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Growing Older with the Epidemic: HIV and Aging


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  • CDC Surveillance Report: NYC data, 2007.
  • Centers for Disease Control and Prevention (CDC) HIV/AIDS Surveillance Report, 2005.
  • For years 2001-2003, data is based on 33 states and U.S. dependent areas with confidential name-based HIV infection reporting, Centers for Disease Control: HIV/AIDS Surveillance Report, 2005.For years 2004-2007, data is based on 34 states and 5 U.S. dependent areas with confidential name-based HIV infectionreporting, Centers for Disease Control: HIV/AIDS Surveillance Report, 2007
  • Sources:Center for Disease Control and Prevention. “HIV/AIDS Among Persons Aged 50 and Older.” CDC HIV/AIDS Facts. February 2008. Jane Fowler. “Older Women and HIV.” The Body: The Complete HIV/AIDS Resource. AIDS Community Research Initiative of America. Winter 2008. Benet. “HIV/AIDS in Mature Women Jumps 40 percent.” Women’s eNews. March 25, 2005.
  • Based on ACRIA brochure, HIV and Older Adults (first three bullets)The first three bullets seem to be conflicting, but I rechecked the book from which the stats came (HIV/AIDS in Older Adults) and they were listed as such
  • CDC, 2007,
  • Stats from - – “Health Department Study Shows Doctors Are Often In the Dark About Patients’ Sexual Behavior”Characteristics of Men Who Have Sex With Men and % Who Have Not Disclosed to Doctor:Overall 39%White 19%Black 60%Hispanic 48%Asian 47%Self- identified as Homosexual 22%Self-identified as bisexual 100%
  • Sources:Foster, P., Gaskins, S. 2009. “Older African Americans’ Management of HIV/AIDS Stigma.” AIDS Care, Vol 21, No. 10. Emlet, C. 2006. “You’re awfully old to have this disease”: Experiences of stigma and ageism in adults 50 years and older living with HIV/AIDS. The Gerontologist, 46(6), 781-790.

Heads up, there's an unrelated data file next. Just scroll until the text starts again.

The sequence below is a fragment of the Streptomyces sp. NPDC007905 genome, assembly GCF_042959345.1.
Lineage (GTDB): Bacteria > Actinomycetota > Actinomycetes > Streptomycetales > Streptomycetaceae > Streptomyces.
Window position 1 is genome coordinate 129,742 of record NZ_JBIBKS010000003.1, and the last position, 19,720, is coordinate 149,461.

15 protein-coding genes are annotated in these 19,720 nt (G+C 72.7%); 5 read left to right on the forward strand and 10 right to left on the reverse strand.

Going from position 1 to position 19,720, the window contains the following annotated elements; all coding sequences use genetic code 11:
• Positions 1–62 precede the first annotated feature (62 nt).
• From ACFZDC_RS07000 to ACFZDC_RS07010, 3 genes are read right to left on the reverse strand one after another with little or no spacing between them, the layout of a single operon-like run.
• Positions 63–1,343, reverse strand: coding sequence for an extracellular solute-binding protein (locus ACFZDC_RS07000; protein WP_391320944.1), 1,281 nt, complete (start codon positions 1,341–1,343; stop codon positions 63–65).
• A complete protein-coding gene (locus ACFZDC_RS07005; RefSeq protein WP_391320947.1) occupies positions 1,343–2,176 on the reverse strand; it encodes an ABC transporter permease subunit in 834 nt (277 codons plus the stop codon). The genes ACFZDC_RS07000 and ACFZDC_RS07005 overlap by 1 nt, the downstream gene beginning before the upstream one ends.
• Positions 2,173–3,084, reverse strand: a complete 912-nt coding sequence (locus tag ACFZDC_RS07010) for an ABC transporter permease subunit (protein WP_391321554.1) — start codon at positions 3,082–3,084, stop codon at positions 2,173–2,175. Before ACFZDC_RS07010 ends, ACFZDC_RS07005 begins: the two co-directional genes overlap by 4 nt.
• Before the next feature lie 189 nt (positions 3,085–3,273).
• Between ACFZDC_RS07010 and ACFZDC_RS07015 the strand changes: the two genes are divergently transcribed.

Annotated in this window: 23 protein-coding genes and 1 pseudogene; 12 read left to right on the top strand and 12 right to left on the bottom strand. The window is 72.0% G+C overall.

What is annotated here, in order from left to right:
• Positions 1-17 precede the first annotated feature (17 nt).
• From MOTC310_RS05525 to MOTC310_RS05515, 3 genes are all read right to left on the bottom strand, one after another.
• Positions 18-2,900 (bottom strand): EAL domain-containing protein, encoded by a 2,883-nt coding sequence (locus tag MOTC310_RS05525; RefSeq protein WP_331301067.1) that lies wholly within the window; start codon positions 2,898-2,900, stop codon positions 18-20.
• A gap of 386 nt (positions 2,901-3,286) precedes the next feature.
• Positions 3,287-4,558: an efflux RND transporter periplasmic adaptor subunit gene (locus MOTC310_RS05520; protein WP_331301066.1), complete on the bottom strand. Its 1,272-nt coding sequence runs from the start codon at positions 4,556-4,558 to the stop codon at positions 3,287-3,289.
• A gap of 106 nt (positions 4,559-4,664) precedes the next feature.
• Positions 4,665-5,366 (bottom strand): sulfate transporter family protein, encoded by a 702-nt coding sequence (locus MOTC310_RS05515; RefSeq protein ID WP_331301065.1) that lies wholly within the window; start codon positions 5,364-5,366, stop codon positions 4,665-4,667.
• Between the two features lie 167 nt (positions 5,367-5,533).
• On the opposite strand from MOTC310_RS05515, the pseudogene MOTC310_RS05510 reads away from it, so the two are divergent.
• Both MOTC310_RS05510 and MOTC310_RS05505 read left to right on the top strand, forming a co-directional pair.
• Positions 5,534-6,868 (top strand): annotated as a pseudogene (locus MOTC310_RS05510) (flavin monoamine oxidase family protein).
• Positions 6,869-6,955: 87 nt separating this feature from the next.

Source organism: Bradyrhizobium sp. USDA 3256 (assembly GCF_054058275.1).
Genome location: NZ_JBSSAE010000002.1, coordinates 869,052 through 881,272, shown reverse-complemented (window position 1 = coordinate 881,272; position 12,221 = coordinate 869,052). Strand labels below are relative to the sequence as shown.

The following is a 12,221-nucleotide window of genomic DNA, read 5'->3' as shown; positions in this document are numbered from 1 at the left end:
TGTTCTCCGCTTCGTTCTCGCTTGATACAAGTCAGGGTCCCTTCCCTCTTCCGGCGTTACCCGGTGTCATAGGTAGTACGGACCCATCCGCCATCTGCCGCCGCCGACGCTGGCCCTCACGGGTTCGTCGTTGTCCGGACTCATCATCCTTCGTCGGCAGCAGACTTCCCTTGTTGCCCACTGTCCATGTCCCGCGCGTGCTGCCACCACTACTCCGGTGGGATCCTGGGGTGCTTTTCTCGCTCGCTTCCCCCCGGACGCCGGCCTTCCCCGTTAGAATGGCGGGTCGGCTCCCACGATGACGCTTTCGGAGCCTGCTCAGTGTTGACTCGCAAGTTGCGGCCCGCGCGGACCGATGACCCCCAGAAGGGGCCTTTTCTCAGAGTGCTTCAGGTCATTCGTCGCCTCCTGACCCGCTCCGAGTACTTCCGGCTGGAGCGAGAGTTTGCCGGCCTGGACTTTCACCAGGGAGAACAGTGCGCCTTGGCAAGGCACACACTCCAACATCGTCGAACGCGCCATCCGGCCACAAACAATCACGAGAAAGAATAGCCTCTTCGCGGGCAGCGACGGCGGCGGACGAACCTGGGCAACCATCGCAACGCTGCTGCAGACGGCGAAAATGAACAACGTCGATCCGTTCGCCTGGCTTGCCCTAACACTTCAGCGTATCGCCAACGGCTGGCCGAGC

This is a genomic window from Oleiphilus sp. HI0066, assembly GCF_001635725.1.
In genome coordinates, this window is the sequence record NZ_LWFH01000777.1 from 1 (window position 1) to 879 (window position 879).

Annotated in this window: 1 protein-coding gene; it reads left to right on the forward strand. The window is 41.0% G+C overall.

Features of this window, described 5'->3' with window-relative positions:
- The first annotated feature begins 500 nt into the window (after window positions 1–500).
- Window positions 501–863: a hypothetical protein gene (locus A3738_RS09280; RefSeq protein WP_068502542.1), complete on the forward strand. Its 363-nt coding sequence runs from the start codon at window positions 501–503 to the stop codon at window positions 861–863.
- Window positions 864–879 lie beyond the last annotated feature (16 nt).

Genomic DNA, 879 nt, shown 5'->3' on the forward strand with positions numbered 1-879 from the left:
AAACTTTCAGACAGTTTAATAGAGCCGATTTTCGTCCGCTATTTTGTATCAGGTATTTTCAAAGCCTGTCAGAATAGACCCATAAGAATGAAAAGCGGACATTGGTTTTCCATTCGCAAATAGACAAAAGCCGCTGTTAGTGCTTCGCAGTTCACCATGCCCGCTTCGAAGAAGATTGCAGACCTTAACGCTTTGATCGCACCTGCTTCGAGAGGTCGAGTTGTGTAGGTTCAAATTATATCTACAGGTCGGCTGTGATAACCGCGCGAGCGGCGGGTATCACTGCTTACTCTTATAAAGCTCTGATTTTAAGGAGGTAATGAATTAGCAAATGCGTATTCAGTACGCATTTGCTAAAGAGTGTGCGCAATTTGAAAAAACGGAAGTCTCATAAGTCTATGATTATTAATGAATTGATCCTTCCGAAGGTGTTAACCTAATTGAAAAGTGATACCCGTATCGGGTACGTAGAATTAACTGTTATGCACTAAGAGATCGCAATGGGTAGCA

• Sources:De Vries, B. 2006. “Home at the end of the rainbow.” Generations, 29(4), 64-69.Fairchild, S.K., Carrino, G.E., and Ramirez, M. (1996). Social workers’ perceptions of staff attitudes toward resident sexuality in a random sample of New York State nursing homes: a pilot study. Journal of Gerontological Social Work. 26(1/2). Fairchild, S.K., Carrino, G.E., and Ramirez, M. (1996). Social workers’ perceptions of staff attitudes toward resident sexuality in a random sample of New York State nursing homes: a pilot study. Journal of Gerontological Social Work. 26(1/2). Fairchild, S.K., Carrino, G.E., and Ramirez, M. (1996). Social workers’ perceptions of staff attitudes toward resident sexuality in a random sample of New York State nursing homes: a pilot study. Journal of Gerontological Social Work. 26(1/2).
  • Sources:United States Department of Veterans Affairs. 2009. “HIV/AIDS for Healthcare Providers.”
  • Sources:Administration on Aging. 2009. “Older Americans Act.”, R. (1994, Winder). The aging network’s response to gay and lesbian issues. Outword, newsletter of the lesbian and Gay Aging Issues Network of the American Society on Aging. p. 2.
  • Transcript

    • 1. Growing Older with the Epidemic: HIV and Aging
      Sean Cahill, Ph.D.
      Gay Men’s Health Crisis
      Amy Justice, MD, PhD
      Yale University and VA Connecticut
      Diana Palow - Moderator
      Ryan White All Grantees Meeting
      August 26, 2010
    • 2. I. Epidemiology